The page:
The fact that I try to keep an open mind on these issues is exactly why I like this book. The writers, Scott Bittle and Jean Johnson, have tried to present both sides of every energy issue, or at least, remain neutral in their presentation. The book gives “just the facts,” not opinions, and provides extensive end notes for the reader to verify all sources. …Read Full Article
October 24, 2009, in what may well be the largest environmental action yet to occur, 350.org mobilized hundreds of thousands of people to make a statement about climate change. From the Maldives sea floor to the pyramids of Giza, from the Sydney Opera House to the Eiffel Tower, from a rooftop in Shanghai to the steps of the Old Capitol on the campus of the University of Iowa — across the planet, in 181 countries — we stood, swam, danced, climbed, rode, kayaked, bungee jumped, surfed, dove, sat, lay, or did any number of other creative actions in protest and a plea.
Scientists calculate that the level of CO2 in the atmosphere is currently at 390 parts per million (ppm). They also tell us that the only safe level is 350 ppm or below. We need some carbon in our atmosphere — until the Industrial Revolution it was about 275 ppm — but we’re in the danger zone now, and global warming is causing devastating changes. …Read Full Article
This past May, the Illinois State Legislature was among the most recent legislative bodies to designate September 15 as Carbon Day, an official State holiday. State Representative Karen May and State Senator Susan Garrett sponsored the resolution.
Illinois’ Carbon Day festivities will coincide with other activities around the globe. The kickoff event will take place in Chicago at Lincoln Park, and will feature live music, a tree tour with arborist Jose Eduardo Medina, and possibly a speech by a politician involved in environmental issues, according to Brae Hattaway, the coordinator of the event. “We put a lot of effort into getting Carbon Day moving, and we got done really quickly,” said Hattaway, referring to the upcoming Chicago event. “The time to do this is now…”Read Full Article
February 11, 2009 by Joe Hennager
Filed under Alberta, Blog, Books, British Columbia, Canada, Carbon, Climate Change, Economy, Environment, Front Page, Greenhouse Gases, Natural Resources, Oil, Rainforest, Slideshow, Sustainability, Writers
Yesterday we introduced you to author James Glave, a very down-to-earth, environmentalist who is working to reduce his family’s carbon footprint. He is also active in his community, helping to not only spread the environmental message, but also to make the island he lives on more sustainable. In today’s post, Glave talks about pressing environmental issues that confront both his own community and Canada at large.Read Full Article
I believe I swing a pretty mean hammer. Just talking with author James Glave about his book, How I saved 1/6th of a Billionth of the Planet, inspired me to go out to the tool shed and polish up my 20 oz., curved-claw Estwing. I missed it, and I missed the smell of pine sawdust. Glave made me realize something else I had missed through all my years of construction: Everything I had built for the last 20 years, I had built wrong; I had not considered my planet.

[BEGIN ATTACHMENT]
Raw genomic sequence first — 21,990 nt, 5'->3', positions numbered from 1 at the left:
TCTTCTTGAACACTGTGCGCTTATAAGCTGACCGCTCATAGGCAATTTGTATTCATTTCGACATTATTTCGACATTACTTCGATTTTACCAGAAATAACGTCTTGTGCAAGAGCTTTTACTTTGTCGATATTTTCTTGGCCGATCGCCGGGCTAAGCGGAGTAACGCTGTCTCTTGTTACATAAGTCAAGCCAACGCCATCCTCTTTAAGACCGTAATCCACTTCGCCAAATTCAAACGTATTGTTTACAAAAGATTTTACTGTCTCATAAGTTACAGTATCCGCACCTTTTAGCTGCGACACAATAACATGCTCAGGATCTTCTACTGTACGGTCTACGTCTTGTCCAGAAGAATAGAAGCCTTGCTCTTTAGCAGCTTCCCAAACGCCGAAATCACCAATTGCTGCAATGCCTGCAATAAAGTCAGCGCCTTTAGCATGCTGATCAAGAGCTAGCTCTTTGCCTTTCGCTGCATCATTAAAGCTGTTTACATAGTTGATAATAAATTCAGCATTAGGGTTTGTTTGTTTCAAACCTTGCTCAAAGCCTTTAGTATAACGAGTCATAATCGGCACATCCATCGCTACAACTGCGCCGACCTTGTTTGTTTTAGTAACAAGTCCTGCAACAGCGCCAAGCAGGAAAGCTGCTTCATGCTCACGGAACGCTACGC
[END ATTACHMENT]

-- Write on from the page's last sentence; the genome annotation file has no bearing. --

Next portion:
For Glave, moving to Bowen Island, British Columbia, raised ethical issues about his family’s carbon footprint. Commuting — and shipping in supplies — from Vancouver to Bowen requires a ferry ride, which by itself substantially increases each resident’s impact on the environment. So when he wanted to build a small office/guest house next to his home, he decided to do it with the least-possible carbon footprint. He chronicled the building of the “Eco-Shed” and its impact on both his family and the Bowen community in his book. I talked with Glave from his home on Bowen Island, to find out more about the man and the impact of his work on his community.Read Full Article
Look at the sky over any city or town on a winter day. See those columns of steam or smoke rising from the chimneys? What you’re looking at is wasted energy. Amazingly, at least 56% of the energy produced in the U.S. is wasted. It escapes as heat, radiating out of boilers, leaking through the roofs of power plants, and billowing out of smoke stacks and steam pipes. But that will change, if Loy Sneary has anything to say about it.Read Full Article
Global warming is the biggest single environmental threat humanity has ever faced, because every aspect of our lives will be affected by it. Greenhouse gases are the major cause of global warming, and human activities are largely responsible for the excess of these gases in our atmosphere. The United Nations Climate Change Conference is meeting December 1–12, in Poznań, Poland to prepare for the final Conferences of the Parties (COP), which will establish legally binding obligations for developed countries to reduce their greenhouse gas emissions.Read Full Article